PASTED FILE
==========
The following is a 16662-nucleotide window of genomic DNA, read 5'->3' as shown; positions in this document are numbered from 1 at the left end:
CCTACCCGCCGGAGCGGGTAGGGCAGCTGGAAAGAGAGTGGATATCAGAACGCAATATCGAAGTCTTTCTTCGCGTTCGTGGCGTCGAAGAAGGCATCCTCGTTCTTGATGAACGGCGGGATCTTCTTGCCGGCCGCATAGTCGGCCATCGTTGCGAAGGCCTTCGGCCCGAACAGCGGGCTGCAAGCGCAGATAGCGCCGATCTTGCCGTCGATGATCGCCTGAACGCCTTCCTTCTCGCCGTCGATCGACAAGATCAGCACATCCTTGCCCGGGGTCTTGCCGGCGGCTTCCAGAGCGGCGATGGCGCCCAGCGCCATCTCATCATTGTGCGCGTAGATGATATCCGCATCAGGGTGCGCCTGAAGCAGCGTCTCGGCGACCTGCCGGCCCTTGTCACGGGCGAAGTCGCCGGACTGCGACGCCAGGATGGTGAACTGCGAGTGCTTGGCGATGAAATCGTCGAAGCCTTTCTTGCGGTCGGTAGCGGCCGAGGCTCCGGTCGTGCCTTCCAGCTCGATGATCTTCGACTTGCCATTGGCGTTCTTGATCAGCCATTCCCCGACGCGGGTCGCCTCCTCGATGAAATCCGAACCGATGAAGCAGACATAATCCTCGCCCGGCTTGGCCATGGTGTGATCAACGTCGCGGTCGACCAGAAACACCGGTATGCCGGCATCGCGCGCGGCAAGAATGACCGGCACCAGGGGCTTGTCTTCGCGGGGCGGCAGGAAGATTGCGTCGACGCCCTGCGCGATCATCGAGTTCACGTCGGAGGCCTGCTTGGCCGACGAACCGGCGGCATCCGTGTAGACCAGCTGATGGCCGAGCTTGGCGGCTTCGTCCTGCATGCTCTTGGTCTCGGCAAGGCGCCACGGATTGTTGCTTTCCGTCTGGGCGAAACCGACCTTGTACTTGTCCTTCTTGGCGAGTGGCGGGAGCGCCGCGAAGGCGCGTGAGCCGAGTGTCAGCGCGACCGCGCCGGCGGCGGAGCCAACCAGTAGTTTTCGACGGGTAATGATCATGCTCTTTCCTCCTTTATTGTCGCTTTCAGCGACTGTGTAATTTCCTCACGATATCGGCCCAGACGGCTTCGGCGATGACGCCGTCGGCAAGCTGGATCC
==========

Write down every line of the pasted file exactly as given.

The following is a 16662-nucleotide window of genomic DNA, read 5'->3' as shown; positions in this document are numbered from 1 at the left end:
CCTACCCGCCGGAGCGGGTAGGGCAGCTGGAAAGAGAGTGGATATCAGAACGCAATATCGAAGTCTTTCTTCGCGTTCGTGGCGTCGAAGAAGGCATCCTCGTTCTTGATGAACGGCGGGATCTTCTTGCCGGCCGCATAGTCGGCCATCGTTGCGAAGGCCTTCGGCCCGAACAGCGGGCTGCAAGCGCAGATAGCGCCGATCTTGCCGTCGATGATCGCCTGAACGCCTTCCTTCTCGCCGTCGATCGACAAGATCAGCACATCCTTGCCCGGGGTCTTGCCGGCGGCTTCCAGAGCGGCGATGGCGCCCAGCGCCATCTCATCATTGTGCGCGTAGATGATATCCGCATCAGGGTGCGCCTGAAGCAGCGTCTCGGCGACCTGCCGGCCCTTGTCACGGGCGAAGTCGCCGGACTGCGACGCCAGGATGGTGAACTGCGAGTGCTTGGCGATGAAATCGTCGAAGCCTTTCTTGCGGTCGGTAGCGGCCGAGGCTCCGGTCGTGCCTTCCAGCTCGATGATCTTCGACTTGCCATTGGCGTTCTTGATCAGCCATTCCCCGACGCGGGTCGCCTCCTCGATGAAATCCGAACCGATGAAGCAGACATAATCCTCGCCCGGCTTGGCCATGGTGTGATCAACGTCGCGGTCGACCAGAAACACCGGTATGCCGGCATCGCGCGCGGCAAGAATGACCGGCACCAGGGGCTTGTCTTCGCGGGGCGGCAGGAAGATTGCGTCGACGCCCTGCGCGATCATCGAGTTCACGTCGGAGGCCTGCTTGGCCGACGAACCGGCGGCATCCGTGTAGACCAGCTGATGGCCGAGCTTGGCGGCTTCGTCCTGCATGCTCTTGGTCTCGGCAAGGCGCCACGGATTGTTGCTTTCCGTCTGGGCGAAACCGACCTTGTACTTGTCCTTCTTGGCGAGTGGCGGGAGCGCCGCGAAGGCGCGTGAGCCGAGTGTCAGCGCGACCGCGCCGGCGGCGGAGCCAACCAGTAGTTTTCGACGGGTAATGATCATGCTCTTTCCTCCTTTATTGTCGCTTTCAGCGACTGTGTAATTTCCTCACGATATCGGCCCAGACGGCTTCGGCGATGACGCCGTCGGCAAGCTGGATCC